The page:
The Hunger Games was a wildly successful book series that moved to the big screen in 2012. The equally successful film series grossed over $755 million in the box office, each of the movies ranking within the top 50 biggest opening weekends.
The Hunger Games, although not the first in the crazy adaptation trend, was one of the more noteworthy adaptations to be released after the not so noteworthy Twilight series and that terrible, awful Avatar: The Last Airbender adaptation.
The Hunger Games was also one of the first of the big series to be adapted that had a sympathetic female protagonist at its center, Katniss Everdeen, a girl whose story we follow from beginning to end in her eyes.
Just to frame how influential Katniss was, the popularity of archery sharply increased after the 2012 release of The Hunger Games.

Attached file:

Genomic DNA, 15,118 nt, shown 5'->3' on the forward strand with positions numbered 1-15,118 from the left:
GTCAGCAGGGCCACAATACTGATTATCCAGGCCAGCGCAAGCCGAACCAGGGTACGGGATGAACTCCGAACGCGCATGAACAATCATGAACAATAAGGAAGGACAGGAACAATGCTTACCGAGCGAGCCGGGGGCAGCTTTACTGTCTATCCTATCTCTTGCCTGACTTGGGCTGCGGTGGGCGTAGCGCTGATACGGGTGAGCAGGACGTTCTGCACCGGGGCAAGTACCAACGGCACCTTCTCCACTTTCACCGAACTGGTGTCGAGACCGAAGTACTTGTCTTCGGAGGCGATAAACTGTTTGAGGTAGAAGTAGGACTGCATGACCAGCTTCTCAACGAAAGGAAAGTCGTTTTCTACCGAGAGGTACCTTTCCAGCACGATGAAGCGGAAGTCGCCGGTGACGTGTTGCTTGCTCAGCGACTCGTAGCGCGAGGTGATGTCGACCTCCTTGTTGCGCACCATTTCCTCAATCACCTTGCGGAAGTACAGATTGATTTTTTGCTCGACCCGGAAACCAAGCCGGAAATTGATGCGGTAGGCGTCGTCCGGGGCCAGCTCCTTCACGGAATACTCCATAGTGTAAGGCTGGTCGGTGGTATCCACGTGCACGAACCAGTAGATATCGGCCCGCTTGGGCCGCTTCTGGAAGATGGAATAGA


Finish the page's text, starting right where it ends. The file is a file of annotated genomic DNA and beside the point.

It arguably even paved the way for more stories starring female protagonists to come to the forefront, such as the new Star Wars films.
The Hunger Games was the start of the dystopian trend as well. Movies like The Giver and the Divergent and Maze Runner series were released amid The Hunger Games series, taking advantage of dystopia’s popularity before the fad faded.
These movies catalyzed the adaptation trend, prompting release after release of film adaptations, primarily of books. The almost constant success of the synergistic release of books and movies has even prompted Hollywood agents to start working with book authors, solidifying potential deals in advance. Authors have begun tailoring their writing to make their work translate better on film.
Although this adaptation trend challenges the creativity aspect of the film and even the novel medium, the desirability is understandable because it almost always guarantees profitability. The only caveat with such a trend is a filmmaker’s ability to translate the source material. The dumbest thing you can do as a filmmaker is piss off the fanbase of a beloved book or book series.
Stay tuned for Part II for my evaluation of how well The Hunger Games movies were able to interpret the books.